Jim Gaffigan Was Right: Parenthood is a Cult

There is no definitive book on parenting, but if there were, I imagine the front cover image may be of a smiling, little girl with blond hair pulled in to pigtails, the sun making her skin glow. She’s sitting in the grass in a beautiful, floral romper, eating a worm.

Next to her would be a woman whose hair is in what she hoped to be a trendy top-knot but looks more like a bird’s nest. Her eyes are gleaming but slightly bloodshot. Her smile is wide but appears a little forced. Her hand is outstretched and at first you think she is reaching for help, but upon second look, her message is clear.

“Join Us!”

The idea that parenthood may be a cult first entered my life in the book Dad is Fat by Jim Gaffigan, where a whole chapter is dedicated to the thought. To support his argument, Jim lists characteristics of a cult from the American Family Foundation. You will see his personal additions within the parenthesis:

– The group members (parents) display an excessively zealous, unquestioning commitment to an individual (their child).
– Group members (parents) are preoccupied with bringing in new members (more babies).
– Group members (parents) are preoccupied with making money.
– The leadership (the child) induces guilt feelings in members (parents) in order to control them.
– Members’ (parents’) subservience to the group (their child) causes them to cut ties with family and friends, and to give up personal goals and activities that were of interest before joining the group.
– Members (parents) are expected to devote inordinate amounts of time with the group (their child).
– Members (parents) are encouraged or required to live (in the suburbs) and socialize (play dates) only with other group members (parents).

So, you have to admit, these characteristics sure sound a lot like parenthood, right? Scared yet? I did a little due diligence and looked up multiple definitions of a cult, and all of them included religion at the center of any cult. And unless we consider Peppa, Moana or Big Bird our leaders, then it seems parenthood isn’t an official cult. But, just to be sure, let’s explore its similarities further…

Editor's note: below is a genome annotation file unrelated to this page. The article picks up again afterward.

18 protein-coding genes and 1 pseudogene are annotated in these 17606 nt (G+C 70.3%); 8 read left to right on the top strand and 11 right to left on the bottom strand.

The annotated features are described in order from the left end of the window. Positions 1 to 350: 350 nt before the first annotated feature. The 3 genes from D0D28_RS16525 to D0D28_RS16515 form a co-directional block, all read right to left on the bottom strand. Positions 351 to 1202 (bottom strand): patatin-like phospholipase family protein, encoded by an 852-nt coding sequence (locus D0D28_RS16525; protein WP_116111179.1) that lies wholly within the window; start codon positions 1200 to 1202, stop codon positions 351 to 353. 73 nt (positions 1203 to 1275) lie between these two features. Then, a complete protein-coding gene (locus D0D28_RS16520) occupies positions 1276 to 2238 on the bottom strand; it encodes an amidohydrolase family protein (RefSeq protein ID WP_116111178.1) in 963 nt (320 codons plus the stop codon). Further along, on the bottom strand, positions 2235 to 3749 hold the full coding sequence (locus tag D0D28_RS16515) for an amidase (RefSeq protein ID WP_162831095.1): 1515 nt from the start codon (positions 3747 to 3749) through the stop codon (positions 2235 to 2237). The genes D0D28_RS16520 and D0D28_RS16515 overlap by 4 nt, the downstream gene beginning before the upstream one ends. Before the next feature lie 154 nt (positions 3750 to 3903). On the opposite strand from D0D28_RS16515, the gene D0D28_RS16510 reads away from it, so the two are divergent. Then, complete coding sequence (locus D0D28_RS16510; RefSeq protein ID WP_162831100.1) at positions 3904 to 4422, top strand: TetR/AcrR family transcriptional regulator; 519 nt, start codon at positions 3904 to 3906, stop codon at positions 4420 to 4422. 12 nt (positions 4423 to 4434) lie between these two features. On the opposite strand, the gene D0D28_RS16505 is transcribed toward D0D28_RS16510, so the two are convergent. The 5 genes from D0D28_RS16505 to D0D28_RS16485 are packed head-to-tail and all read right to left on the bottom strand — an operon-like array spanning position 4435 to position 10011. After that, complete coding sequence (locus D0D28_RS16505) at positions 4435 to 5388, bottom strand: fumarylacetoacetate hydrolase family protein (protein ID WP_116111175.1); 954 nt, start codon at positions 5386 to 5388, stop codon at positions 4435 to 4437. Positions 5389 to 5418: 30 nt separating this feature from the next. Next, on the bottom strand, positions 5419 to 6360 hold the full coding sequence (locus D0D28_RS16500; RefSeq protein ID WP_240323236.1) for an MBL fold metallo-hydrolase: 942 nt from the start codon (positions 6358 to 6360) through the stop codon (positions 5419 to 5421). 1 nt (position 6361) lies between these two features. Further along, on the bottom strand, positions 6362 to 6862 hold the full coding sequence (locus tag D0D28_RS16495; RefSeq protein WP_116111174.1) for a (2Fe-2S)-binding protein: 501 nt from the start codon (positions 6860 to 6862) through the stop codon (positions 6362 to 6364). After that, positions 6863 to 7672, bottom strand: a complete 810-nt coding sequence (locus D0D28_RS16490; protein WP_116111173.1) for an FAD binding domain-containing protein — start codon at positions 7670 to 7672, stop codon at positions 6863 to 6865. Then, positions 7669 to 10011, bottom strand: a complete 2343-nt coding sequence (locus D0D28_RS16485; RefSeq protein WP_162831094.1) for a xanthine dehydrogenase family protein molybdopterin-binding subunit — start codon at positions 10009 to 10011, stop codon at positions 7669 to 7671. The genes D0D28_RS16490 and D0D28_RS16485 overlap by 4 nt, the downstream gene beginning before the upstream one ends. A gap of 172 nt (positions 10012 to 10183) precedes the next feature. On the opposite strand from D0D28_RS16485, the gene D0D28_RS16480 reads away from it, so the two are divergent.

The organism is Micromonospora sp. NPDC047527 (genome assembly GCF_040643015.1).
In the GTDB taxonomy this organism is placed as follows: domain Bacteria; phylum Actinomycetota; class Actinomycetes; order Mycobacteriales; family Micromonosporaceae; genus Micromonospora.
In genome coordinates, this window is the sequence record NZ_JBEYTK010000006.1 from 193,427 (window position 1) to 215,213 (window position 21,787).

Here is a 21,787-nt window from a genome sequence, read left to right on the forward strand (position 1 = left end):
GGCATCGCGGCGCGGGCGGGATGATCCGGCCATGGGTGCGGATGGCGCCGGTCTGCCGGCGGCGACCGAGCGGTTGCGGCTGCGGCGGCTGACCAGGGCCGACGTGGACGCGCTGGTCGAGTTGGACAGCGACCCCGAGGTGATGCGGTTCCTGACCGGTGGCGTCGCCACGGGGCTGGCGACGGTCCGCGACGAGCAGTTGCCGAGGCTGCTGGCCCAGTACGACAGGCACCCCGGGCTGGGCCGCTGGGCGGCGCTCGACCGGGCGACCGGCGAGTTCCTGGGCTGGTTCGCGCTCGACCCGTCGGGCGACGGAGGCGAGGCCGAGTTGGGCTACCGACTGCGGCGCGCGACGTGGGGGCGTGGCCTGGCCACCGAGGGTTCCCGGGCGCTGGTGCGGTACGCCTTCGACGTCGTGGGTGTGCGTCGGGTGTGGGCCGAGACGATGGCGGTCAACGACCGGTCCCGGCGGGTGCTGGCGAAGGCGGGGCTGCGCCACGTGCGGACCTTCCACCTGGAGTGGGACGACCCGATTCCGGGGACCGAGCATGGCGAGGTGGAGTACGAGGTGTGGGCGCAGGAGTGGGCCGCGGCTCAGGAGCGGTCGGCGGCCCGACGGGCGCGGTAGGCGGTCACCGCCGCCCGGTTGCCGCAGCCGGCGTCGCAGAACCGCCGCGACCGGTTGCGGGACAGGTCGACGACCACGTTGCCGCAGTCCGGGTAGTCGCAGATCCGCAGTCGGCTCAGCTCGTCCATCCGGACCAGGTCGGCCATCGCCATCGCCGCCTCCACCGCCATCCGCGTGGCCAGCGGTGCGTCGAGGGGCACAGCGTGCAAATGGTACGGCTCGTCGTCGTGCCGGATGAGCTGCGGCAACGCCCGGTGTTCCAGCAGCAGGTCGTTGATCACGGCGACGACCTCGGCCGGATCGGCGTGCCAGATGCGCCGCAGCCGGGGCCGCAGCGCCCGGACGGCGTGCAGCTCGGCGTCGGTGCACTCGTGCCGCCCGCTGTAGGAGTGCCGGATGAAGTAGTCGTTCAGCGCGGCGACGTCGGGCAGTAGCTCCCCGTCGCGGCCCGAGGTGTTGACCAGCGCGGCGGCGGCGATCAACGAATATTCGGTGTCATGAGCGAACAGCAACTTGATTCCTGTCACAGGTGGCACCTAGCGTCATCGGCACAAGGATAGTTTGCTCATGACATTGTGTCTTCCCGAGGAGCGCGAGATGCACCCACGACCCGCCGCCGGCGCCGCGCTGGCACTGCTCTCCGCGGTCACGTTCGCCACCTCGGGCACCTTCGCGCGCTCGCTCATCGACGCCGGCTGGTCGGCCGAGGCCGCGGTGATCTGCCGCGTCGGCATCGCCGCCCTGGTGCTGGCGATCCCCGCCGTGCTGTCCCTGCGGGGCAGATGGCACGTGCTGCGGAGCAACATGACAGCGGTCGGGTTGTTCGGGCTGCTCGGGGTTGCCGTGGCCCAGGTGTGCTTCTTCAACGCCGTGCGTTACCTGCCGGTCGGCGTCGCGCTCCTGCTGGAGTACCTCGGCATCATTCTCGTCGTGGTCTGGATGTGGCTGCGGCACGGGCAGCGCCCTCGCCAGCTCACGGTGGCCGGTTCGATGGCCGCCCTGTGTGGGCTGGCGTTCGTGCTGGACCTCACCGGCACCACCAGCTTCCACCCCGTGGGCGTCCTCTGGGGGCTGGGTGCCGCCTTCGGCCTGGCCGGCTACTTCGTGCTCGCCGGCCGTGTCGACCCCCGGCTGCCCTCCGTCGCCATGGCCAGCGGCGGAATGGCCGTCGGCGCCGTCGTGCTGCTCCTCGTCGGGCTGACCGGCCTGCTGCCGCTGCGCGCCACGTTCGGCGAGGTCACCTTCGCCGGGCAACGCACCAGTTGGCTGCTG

“You Need Another Child”

I am a mother of one little boy who is about a year and a half old, which is, I’ve learned, the exact right age for me to get knocked up with a second, according to cult members looking to increase membership.

Bringing up whether or not someone plans to have children or more children is taboo, at best. Some people are strictly against it, while others find it appropriate to ask and advise complete strangers on their procreating plans. I don’t typically find it inappropriate for people to ask whether or not I plan to have more kids, but what may seem a bit presumptuous are the folks who say I should or I must (which has happened). Thank goodness I have such wise leaders to guide me!

Much like cult leaders tend to control aspects of members’ lives, it is always other parents who assume they know best for my body, my family and my life. While they say, “you can’t just have one,” I know what they mean is, “we all did it. Your turn.”

“Yes, Baby.”

I think the most cult-like part of parenthood is Jim’s first bulletpoint. Parents are so committed to following the leader, aka their kid, that their own priorities and plans are sometimes pushed to the side. This is absolutely normal, I’ve learned, but gosh if it isn’t frustrating. Sometimes I say no to my son just to prove I still can. You don’t own me, kid… okay, you kind of do. But I’m in charge… unless you’re teething… or tired… or hungry.

I’m in the Cult.

I believe myself to be an independent thinker and someone who doesn’t necessarily just follow the crowd. Just because you jump, doesn’t mean I will. But, I am a parent and as such, I have seen the absolute life-changing, heart-expanding, eye-opening way a child changes you. And I’m so profoundly, utterly thankful for that.

I love nearly all aspects of being a mother, and I kind of understand why many parents encourage (and sometimes pressure) others to consider the tiny, little, major life decision to bring a human into the world. I try not to pressure my friends or strangers at the grocery store who don’t have kids, but I do offer to share all the newborn knowledge I have with them, give them all my hand-me-downs, and carry or deliver their baby.

So, I’m not saying that parenthood is right for everyone, but it is the right thing for you. If you don’t have a child, make one. If you already have one or some, have more. Take my outstretched hand.

Join us…

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